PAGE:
Synthica Energy Closes on Joint Development Property
CALHOUN — One of two land deals bringing new industrial facilities to the Northwest Georgia Regional Industrial Park closed this week, while a second remains in its due diligence phase.
Jointly owned by Floyd and Gordon counties, the park’s property sits in an area roughly southeast of Ga. 53, between Calhoun Highway and West Hermitage Road, near the Ball Corporation facility.
With plans for a new natural gas production facility, Synthica Energy began its purchase of a 10.4-acre parcel last November with what was originally a 60-day sale agreement in a process that has since seen delays.
“It took a little time, but it has come together,” authority chair Jesse Vaughn said.
Wednesday’s closing will net the authority $415,229.50, an amount that will go in part towards settling expenses Floyd County has incurred, and also help to settle the joint authority’s books with funds left over.
Originally, the Ohio-based company had proposed an initial $38,250,000 local investment with a potential for 15 jobs that pay an average of $43 hourly. However, that number may now be closer to $68 million with 19 jobs or more.
“I think it’s going to be a good project for us,” Rome Floyd Development Authority President and CEO Missy Kendrick said.
As previously reported, the Floyd County facility will apply an anaerobic digestion process to organic industrial byproducts to produce renewable natural gas that will be used by industrial customers. Regional manufacturers will provide the industrial byproducts that would otherwise go into landfills.
The natural gas created is injected into the existing natural gas pipeline system and distributed throughout the network. Synthica’s stated mission is to reduce landfill organics, increase recycling, and create an accessible solution to dispose of food and organic waste while benefiting both producers and their communities.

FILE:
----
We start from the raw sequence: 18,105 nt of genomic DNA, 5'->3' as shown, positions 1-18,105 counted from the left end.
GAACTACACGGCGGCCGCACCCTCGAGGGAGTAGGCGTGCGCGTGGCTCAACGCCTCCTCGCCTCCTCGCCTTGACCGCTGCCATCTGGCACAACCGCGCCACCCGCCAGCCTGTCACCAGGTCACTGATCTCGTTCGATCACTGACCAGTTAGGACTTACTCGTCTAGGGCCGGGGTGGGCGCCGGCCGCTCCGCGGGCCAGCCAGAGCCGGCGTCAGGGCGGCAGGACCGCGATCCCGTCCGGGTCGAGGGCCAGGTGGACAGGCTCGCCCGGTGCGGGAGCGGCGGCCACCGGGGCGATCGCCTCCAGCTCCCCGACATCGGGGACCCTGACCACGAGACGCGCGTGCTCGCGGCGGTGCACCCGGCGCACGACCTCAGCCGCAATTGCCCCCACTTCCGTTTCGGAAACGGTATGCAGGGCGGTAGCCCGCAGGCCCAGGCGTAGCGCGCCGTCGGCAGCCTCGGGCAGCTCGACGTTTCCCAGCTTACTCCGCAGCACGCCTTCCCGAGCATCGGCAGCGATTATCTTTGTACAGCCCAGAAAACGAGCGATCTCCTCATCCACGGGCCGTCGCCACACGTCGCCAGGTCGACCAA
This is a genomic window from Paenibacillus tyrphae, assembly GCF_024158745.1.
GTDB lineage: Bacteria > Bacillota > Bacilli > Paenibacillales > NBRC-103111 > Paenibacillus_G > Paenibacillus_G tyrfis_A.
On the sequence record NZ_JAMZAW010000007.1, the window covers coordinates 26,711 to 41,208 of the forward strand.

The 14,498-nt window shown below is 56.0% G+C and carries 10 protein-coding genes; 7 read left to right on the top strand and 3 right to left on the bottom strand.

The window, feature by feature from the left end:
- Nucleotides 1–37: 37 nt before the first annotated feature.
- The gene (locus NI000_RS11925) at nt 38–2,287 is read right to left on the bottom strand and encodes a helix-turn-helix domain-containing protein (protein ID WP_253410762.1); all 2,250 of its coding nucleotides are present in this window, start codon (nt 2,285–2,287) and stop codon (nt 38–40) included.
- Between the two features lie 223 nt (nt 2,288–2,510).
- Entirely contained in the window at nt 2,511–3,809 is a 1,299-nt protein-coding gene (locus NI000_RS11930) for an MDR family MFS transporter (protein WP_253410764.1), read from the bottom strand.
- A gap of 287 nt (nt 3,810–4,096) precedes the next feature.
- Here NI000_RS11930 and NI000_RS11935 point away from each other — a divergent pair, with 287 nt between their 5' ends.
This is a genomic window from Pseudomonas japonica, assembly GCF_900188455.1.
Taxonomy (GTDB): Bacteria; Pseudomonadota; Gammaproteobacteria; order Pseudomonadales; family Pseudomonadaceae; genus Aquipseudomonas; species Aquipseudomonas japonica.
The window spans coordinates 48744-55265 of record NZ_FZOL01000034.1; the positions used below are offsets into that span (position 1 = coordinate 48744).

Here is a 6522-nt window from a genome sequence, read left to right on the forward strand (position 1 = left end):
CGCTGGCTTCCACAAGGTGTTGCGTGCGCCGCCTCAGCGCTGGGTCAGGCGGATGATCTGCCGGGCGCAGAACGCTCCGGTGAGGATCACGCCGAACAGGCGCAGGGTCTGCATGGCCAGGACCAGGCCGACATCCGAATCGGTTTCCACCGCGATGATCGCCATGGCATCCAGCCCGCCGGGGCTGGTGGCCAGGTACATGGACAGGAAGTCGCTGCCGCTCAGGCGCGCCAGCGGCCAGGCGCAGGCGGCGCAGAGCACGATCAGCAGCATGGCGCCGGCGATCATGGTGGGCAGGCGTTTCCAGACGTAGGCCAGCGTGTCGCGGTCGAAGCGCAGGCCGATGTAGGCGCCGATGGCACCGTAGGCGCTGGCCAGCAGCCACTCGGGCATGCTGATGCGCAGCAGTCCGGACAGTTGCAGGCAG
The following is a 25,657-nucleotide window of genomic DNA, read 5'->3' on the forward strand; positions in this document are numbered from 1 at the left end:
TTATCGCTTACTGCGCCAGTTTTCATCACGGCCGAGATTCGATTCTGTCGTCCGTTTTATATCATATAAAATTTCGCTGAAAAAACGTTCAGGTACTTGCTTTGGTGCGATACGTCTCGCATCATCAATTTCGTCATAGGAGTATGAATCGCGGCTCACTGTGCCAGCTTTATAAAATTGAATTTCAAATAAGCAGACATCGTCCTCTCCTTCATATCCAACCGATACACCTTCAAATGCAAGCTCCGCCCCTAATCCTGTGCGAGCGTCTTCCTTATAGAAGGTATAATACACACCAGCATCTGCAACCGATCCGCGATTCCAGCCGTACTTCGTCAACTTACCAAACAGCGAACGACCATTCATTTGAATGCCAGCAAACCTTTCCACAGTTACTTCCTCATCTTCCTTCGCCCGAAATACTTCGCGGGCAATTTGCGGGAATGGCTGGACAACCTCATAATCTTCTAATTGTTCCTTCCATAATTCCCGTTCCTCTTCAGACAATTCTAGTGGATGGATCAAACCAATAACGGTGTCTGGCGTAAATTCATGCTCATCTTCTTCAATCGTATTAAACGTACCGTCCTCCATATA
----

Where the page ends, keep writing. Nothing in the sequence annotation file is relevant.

The company has facilities in development across the country. The Kentucky plant, Synthica Lebanon Junction, uses organic waste from bourbon distilleries and other businesses in the food and beverage industry.
Currently, the company is looking for the best option for pipeline connectivity, with two running through the area, as well as other future expansion opportunities.
“They are also looking at purchasing some additional property that is privately owned that is adjacent to the property that they are buying from us,” Kendrick said.
The other land deal in the works with the authority is with Alabama-based Power and Rubber Supply, a company looking to buy another 10.4 acres at $35,000 an acre. The deal was approved in July.
That deal is still in process, and could close as early as January, but could also see a request for an extension.
“They are still in the due diligence process,” Kendrick said. “I did speak with their engineer, and they are still digging holes and turning dirt.”
According to the manufacturer’s website, Power Rubber and Supply distributes and services industrial hoses, bearings, power transmission and rubber products.
The company plans to invest $4.2 million in the new facility and expects to begin construction by early 2024. That facility will employ 16 to 20 people. In addition to its headquarters and conveyor belt division in Tuscaloosa, Alabama, PRS also has operations in Alabaster and Mobile, Alabama.